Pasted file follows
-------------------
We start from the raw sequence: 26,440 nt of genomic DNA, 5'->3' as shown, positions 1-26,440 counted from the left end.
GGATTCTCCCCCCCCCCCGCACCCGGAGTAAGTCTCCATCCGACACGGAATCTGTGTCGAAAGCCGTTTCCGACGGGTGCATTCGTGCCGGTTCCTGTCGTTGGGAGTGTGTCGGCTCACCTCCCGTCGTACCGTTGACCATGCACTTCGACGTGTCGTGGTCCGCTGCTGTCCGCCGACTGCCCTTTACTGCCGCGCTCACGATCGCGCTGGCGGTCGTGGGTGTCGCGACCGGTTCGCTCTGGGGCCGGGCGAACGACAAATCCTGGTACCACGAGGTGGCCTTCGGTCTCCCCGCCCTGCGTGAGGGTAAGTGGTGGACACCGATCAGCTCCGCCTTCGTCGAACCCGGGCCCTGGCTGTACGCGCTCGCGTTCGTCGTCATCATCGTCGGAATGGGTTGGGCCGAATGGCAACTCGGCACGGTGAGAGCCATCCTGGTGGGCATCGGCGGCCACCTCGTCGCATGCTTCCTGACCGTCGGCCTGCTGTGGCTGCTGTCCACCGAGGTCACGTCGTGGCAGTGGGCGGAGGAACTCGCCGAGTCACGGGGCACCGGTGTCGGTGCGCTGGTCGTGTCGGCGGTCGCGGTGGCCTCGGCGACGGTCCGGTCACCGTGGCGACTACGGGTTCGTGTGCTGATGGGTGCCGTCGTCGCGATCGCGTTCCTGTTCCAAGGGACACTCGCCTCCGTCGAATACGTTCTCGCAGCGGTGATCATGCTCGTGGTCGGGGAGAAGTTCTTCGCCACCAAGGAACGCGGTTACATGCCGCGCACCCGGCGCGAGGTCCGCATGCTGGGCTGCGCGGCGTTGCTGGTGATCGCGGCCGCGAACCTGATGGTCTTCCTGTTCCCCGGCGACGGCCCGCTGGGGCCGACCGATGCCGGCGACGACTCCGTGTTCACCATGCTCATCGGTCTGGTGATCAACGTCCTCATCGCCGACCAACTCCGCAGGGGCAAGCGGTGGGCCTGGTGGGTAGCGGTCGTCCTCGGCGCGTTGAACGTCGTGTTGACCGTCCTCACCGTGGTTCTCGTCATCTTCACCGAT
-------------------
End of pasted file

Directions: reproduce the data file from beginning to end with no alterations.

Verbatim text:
We start from the raw sequence: 26,440 nt of genomic DNA, 5'->3' as shown, positions 1-26,440 counted from the left end.
GGATTCTCCCCCCCCCCCGCACCCGGAGTAAGTCTCCATCCGACACGGAATCTGTGTCGAAAGCCGTTTCCGACGGGTGCATTCGTGCCGGTTCCTGTCGTTGGGAGTGTGTCGGCTCACCTCCCGTCGTACCGTTGACCATGCACTTCGACGTGTCGTGGTCCGCTGCTGTCCGCCGACTGCCCTTTACTGCCGCGCTCACGATCGCGCTGGCGGTCGTGGGTGTCGCGACCGGTTCGCTCTGGGGCCGGGCGAACGACAAATCCTGGTACCACGAGGTGGCCTTCGGTCTCCCCGCCCTGCGTGAGGGTAAGTGGTGGACACCGATCAGCTCCGCCTTCGTCGAACCCGGGCCCTGGCTGTACGCGCTCGCGTTCGTCGTCATCATCGTCGGAATGGGTTGGGCCGAATGGCAACTCGGCACGGTGAGAGCCATCCTGGTGGGCATCGGCGGCCACCTCGTCGCATGCTTCCTGACCGTCGGCCTGCTGTGGCTGCTGTCCACCGAGGTCACGTCGTGGCAGTGGGCGGAGGAACTCGCCGAGTCACGGGGCACCGGTGTCGGTGCGCTGGTCGTGTCGGCGGTCGCGGTGGCCTCGGCGACGGTCCGGTCACCGTGGCGACTACGGGTTCGTGTGCTGATGGGTGCCGTCGTCGCGATCGCGTTCCTGTTCCAAGGGACACTCGCCTCCGTCGAATACGTTCTCGCAGCGGTGATCATGCTCGTGGTCGGGGAGAAGTTCTTCGCCACCAAGGAACGCGGTTACATGCCGCGCACCCGGCGCGAGGTCCGCATGCTGGGCTGCGCGGCGTTGCTGGTGATCGCGGCCGCGAACCTGATGGTCTTCCTGTTCCCCGGCGACGGCCCGCTGGGGCCGACCGATGCCGGCGACGACTCCGTGTTCACCATGCTCATCGGTCTGGTGATCAACGTCCTCATCGCCGACCAACTCCGCAGGGGCAAGCGGTGGGCCTGGTGGGTAGCGGTCGTCCTCGGCGCGTTGAACGTCGTGTTGACCGTCCTCACCGTGGTTCTCGTCATCTTCACCGAT